Russia paid its final farewell to one of the most talented pianists of the 20th century on Monday.
Hundreds of Muscovites as well as government officials, including Prime Minister Viktor Chernomyrdin, paid their respects to Svyatoslav Richter as he lay in state at the Pushkin Museum.
The 82-year-old pianist died of a heart attack on Friday in Moscow's central clinic and will be buried later on Monday, at the Novodevichy Cemetery, Russia's most prestigious burial ground.
Richter is considered to be one of the greatest pianists of his time and Russian President, Boris Yeltsin called Richter "one of Russia's most cherished sons" in a telegram he sent to the pianist's family.
Hundreds of Russian musicians and ordinary citizens passed through a darkened hall of a Moscow art museum, on Monday, saying their own personal farewells.
They had come to pay their last respects to one of the century's greatest pianists, Svyatoslav Richter.
As recordings of Richter's performances played, mourners quietly placed white roses and red carnations next to his open coffin during the service at the Pushkin Museum of Fine Art, one of the country's top museums.
A captivating concert-hall performer, he was known for his brilliant technique and a repertoire that included practically all styles, from Bach to Debussy and from Prokofiev to Shostakovich.
He became the Soviet Union's leading pianist in the 1940s and toured the world's stages in the 1950s.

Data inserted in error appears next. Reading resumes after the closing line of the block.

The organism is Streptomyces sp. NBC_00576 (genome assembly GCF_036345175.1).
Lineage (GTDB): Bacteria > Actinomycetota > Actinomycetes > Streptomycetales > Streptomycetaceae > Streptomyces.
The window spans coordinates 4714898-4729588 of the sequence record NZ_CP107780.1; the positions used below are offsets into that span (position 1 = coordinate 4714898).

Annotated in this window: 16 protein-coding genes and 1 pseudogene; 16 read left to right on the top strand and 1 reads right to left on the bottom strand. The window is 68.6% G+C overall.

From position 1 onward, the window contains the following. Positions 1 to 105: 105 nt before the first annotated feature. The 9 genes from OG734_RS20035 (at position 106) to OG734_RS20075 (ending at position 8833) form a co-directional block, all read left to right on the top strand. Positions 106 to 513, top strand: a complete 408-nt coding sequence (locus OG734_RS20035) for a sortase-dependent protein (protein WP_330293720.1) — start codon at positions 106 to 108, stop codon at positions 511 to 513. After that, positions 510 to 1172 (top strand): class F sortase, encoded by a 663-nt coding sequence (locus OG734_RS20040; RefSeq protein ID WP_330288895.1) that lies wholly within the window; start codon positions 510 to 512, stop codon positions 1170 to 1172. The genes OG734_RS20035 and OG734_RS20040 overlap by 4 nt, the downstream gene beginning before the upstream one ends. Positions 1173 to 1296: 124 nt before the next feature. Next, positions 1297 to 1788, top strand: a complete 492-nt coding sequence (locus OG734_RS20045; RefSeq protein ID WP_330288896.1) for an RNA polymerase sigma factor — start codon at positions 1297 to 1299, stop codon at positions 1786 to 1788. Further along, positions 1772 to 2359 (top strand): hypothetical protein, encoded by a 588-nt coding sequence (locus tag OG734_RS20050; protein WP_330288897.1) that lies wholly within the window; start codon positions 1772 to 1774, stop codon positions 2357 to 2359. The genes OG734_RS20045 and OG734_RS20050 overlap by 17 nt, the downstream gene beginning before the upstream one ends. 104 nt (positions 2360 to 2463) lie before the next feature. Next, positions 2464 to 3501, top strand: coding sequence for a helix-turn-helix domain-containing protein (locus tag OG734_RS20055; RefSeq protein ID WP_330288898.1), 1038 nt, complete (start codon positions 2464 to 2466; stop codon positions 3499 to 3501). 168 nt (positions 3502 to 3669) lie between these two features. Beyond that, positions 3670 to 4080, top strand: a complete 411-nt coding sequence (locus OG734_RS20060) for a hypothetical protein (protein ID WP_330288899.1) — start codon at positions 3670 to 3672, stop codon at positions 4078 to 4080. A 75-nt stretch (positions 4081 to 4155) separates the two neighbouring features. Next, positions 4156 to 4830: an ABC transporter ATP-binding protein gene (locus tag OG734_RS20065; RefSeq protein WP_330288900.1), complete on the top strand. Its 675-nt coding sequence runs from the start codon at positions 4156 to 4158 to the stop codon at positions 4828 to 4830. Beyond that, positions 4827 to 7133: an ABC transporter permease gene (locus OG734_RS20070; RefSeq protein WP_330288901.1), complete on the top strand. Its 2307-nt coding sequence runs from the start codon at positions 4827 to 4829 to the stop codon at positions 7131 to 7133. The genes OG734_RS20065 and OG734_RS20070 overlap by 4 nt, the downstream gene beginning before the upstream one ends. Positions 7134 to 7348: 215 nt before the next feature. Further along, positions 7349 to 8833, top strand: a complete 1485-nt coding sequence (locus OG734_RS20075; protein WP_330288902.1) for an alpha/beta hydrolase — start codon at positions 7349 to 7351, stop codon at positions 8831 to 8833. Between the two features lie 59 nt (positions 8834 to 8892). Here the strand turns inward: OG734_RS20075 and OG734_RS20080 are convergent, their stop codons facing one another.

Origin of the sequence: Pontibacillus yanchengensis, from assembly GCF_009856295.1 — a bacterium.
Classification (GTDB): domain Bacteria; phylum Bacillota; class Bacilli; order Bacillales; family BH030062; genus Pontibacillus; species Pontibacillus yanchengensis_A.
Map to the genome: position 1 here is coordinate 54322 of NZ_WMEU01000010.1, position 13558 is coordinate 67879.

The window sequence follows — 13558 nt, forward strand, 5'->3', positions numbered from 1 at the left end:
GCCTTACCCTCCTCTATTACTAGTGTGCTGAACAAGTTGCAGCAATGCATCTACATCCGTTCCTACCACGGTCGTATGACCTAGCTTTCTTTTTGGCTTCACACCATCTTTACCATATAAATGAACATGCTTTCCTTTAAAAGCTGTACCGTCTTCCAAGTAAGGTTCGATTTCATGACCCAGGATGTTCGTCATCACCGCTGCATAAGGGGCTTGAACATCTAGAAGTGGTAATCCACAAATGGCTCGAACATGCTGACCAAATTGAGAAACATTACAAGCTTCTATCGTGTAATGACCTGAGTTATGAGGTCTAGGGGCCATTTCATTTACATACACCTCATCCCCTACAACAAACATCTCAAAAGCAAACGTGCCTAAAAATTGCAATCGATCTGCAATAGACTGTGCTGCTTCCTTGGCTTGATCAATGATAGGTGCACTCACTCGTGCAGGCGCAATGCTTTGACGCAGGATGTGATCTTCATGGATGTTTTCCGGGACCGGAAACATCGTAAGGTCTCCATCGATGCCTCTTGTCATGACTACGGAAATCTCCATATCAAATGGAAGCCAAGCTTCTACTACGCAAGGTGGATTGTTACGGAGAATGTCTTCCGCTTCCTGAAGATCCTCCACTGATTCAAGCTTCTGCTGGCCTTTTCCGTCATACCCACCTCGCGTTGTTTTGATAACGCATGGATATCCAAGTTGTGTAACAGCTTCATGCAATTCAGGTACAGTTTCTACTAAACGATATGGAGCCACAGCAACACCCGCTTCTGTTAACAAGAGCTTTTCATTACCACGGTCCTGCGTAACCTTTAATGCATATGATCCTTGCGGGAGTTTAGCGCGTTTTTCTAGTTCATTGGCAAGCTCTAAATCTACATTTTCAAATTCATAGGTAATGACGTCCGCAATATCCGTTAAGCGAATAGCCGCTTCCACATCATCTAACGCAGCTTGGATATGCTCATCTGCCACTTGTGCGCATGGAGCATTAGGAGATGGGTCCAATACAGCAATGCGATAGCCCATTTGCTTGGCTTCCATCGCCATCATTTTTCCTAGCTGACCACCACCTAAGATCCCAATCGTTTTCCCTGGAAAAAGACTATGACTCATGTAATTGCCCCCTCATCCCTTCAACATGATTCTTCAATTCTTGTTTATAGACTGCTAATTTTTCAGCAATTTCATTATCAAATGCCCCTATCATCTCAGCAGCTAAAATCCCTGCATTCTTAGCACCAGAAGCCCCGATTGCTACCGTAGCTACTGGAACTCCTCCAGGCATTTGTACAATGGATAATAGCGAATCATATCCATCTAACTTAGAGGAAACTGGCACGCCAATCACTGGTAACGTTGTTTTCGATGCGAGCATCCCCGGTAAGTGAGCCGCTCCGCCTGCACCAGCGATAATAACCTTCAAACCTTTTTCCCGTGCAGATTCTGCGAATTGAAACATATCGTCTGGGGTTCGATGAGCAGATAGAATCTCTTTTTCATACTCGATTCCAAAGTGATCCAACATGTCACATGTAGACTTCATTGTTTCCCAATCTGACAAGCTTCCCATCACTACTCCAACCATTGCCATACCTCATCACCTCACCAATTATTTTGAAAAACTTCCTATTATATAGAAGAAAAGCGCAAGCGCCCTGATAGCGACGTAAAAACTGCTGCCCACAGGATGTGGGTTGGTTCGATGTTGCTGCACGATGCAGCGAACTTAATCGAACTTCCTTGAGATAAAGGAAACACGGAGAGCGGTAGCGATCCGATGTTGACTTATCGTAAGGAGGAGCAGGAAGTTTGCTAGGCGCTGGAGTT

An inspiration for many, Richter's death leaves a vacuum which many believe will be impossible to fill.
"Now we are at a very big vacuum and I'm not sure that nature will give a person very soon like Svyatoslav Richter. Now we are like orphans."
SUPER CAPTION: Nikolai Petrov, Pianist
Others grew up with his music and paid tribute to his genius.
"He represented a whole generation. People of my era, starting when we were students and running after cheap tickets to now when we are already getting old , all our musical life has been tied to Richter."
SUPER CAPTION: Vyacheslav Kostikov, Former Presidential Spokesman
Russia's Prime Minister Viktor Chernomyrdin was among those attending, and he called Richter 'a great artist' whose death was 'a big loss, a great loss.'
Born March 20, 1915, in Zhitomir, Ukraine, Richter learned music from his father, a pianist and organ player.
He received his first award in 1945 at the 3rd All-Union Competition of Concert Pianists.
Among his many other awards Richter was named a People's Artist of the U-S-S-R, the highest Soviet honour for a performing artist, in 1961.
Although Richter lived in Paris during the last years of his life he came back to Moscow for a final visit of his motherland.
He will be laid to rest later on Monday at the Novodevichy Cemetery in Moscow.
Richter is survived by his widow, Nina Lvovna Dorliak.
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